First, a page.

Considering the circumstances of finding somebody infected with Ebola and having a reasonable window for treatment I simply can't imagine a situation in which testing anything experimental was not the right thing to

          • I partially agree with you; I was a medic long I was a biostatistician, and in situations where the alternative to treatment -- any treatment -- is death, it's hard to argue for holding back.

            The thing is, what you say about the speed with which Ebola acts is exactly right, and it's a big part of the problem with any treatment for it. Are we supposed to manufacture large stocks of the medication, distribute it to areas where Ebola is prevalent, and take whatever measures are necessary to store it and train

      • by Ofloo (1378781)
        the weird thing is that every time the control monkey died. * The third one died, as did a control animal that didn't get the drug * The untreated control animal died. so basicly the drug works a 100% on monkeys, only though when the drug is administrated, on a monkey which isn't infected it dies, ..?
    • by JJJK (1029630)

      You are right, they still need to test it on humans - and the death rates really make the "cure" thing seem unimportant.

      But five monkeys aren't that few if you consider it was 30000 times the lethal dosage. Sounds to me like testing bomb-squad armor by dropping an atomic bomb on it - five times.

      I doubt that we'll see this being treated as the breakthrough that it is without calling it something that it isn't yet.

    • by syousef (465911)

      Before you start declaring a CURE!!! look at the number of test subjects. Preventing death in five monkeys is not exactly a cure.

      It was for those 5 monkeys. Yes it does not mean it would be 100% effective in 20,000 monkeys or 1 human but it's a hell of a start. But you're right about the story summary being sensationalist. What do you expect here though?

    • Re: (Score:3, Informative)

      by izomiac (815208)
      At 85% mortality, the chance of all five monkeys surviving due to random chance would only be 15% ^ 5 = 0.0076%, which is well below the traditional alpha level of 5%. It'd take a mortality rate of 45% before you could say that, so for deadly diseases you don't need huge sample sizes to show effectiveness, though you would need a larger sample size to measure the size of the effect. The researchers have a very good claim that the treatment lowers the mortality rate of the tested strain of Ebola in monkeys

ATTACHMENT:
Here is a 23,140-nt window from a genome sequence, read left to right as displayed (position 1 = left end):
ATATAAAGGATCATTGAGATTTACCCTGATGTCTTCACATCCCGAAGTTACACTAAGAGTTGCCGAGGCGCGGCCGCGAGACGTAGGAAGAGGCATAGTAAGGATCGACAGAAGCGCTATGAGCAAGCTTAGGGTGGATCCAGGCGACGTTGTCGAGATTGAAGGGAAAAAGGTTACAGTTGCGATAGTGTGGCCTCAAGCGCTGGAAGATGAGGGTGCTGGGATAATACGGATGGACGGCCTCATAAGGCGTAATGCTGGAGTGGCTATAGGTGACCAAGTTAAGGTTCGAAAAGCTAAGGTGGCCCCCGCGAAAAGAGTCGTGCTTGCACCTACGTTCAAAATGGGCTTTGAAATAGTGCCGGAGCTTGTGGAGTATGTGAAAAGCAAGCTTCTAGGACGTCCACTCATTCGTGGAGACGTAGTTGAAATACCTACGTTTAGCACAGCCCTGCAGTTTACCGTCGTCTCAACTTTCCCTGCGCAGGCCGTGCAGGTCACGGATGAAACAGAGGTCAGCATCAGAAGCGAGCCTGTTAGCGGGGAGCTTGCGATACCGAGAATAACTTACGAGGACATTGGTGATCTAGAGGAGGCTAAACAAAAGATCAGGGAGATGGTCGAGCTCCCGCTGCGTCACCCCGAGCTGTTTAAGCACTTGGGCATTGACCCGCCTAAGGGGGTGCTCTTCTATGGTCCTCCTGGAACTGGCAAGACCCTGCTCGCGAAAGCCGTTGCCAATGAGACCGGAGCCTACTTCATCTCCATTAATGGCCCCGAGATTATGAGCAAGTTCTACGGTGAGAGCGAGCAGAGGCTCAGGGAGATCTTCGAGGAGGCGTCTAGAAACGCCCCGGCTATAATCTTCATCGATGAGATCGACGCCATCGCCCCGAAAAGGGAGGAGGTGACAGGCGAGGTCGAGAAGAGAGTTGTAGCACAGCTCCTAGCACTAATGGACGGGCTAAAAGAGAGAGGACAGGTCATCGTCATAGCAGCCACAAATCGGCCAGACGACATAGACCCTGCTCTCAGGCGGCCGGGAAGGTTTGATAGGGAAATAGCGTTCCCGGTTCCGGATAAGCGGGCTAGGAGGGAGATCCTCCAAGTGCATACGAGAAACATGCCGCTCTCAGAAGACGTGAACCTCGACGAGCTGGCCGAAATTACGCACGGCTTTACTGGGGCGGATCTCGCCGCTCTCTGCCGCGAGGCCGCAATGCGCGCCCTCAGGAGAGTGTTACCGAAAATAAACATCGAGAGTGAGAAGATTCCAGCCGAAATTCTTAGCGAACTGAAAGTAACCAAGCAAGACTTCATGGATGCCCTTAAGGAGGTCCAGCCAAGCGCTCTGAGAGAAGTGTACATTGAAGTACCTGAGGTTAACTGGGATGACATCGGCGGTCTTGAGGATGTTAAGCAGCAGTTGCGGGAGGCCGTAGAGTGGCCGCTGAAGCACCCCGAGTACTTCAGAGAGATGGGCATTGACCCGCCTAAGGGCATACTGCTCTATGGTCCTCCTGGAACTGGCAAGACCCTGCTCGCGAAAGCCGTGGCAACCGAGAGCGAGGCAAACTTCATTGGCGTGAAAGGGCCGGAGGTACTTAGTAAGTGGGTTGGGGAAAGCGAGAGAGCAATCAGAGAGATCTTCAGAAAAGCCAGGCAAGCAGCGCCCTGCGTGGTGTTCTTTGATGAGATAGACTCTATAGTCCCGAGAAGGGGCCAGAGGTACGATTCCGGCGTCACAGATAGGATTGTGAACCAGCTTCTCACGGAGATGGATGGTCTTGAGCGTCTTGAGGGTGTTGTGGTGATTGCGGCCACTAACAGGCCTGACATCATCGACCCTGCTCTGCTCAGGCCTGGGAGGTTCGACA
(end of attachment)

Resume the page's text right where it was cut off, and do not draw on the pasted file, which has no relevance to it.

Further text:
• 100 Percent Effective

      Tsu Dho Nimh, your right! I was twitching as soon as I read that...give me a confidence interval instead, and maybe we will all sleep a little bit better at night!

  • by PolygamousRanchKid (1290638) on Sunday May 30, 2010 @10:16AM (#32396684)

    . . . and now, on BBC, "News for Parrots"

    "No parrots were injured in Ebola tests . . ."

  • derive cures for other viruses?

  • Because they could probably make more by keeping it under wraps and suing the crap out of anyone else who tries this...
  • Ban animal testing!! Oh wait.
  • Viruses and disease is a way for mother nature to keep the balance of life, by taking this away we risk the possibility of killing off our species even faster. I only hope that I live long enough to watch 90% of the human population die because of our stupidity even though I may die as well it will be epic...
    • by Ofloo (1378781)
      lets hear that when your child gets infected with something, you'll talk different.
  • by toppavak (943659)
    Since when does cure = vaccine?

    Actually, this is more of a cure and definitely a form of genetic therapy (although the genetic material isn't incorporated into the patient's genome). The scientists used RNAi in which sequences of RNA complementary to the viral RNA are injected into the patient. When the complementary sequences bind together, they activate innate cellular defenses [wikipedia.org] against double stranded RNA which destroy the genetic material, thus preventing the virus from replicating within the cell. If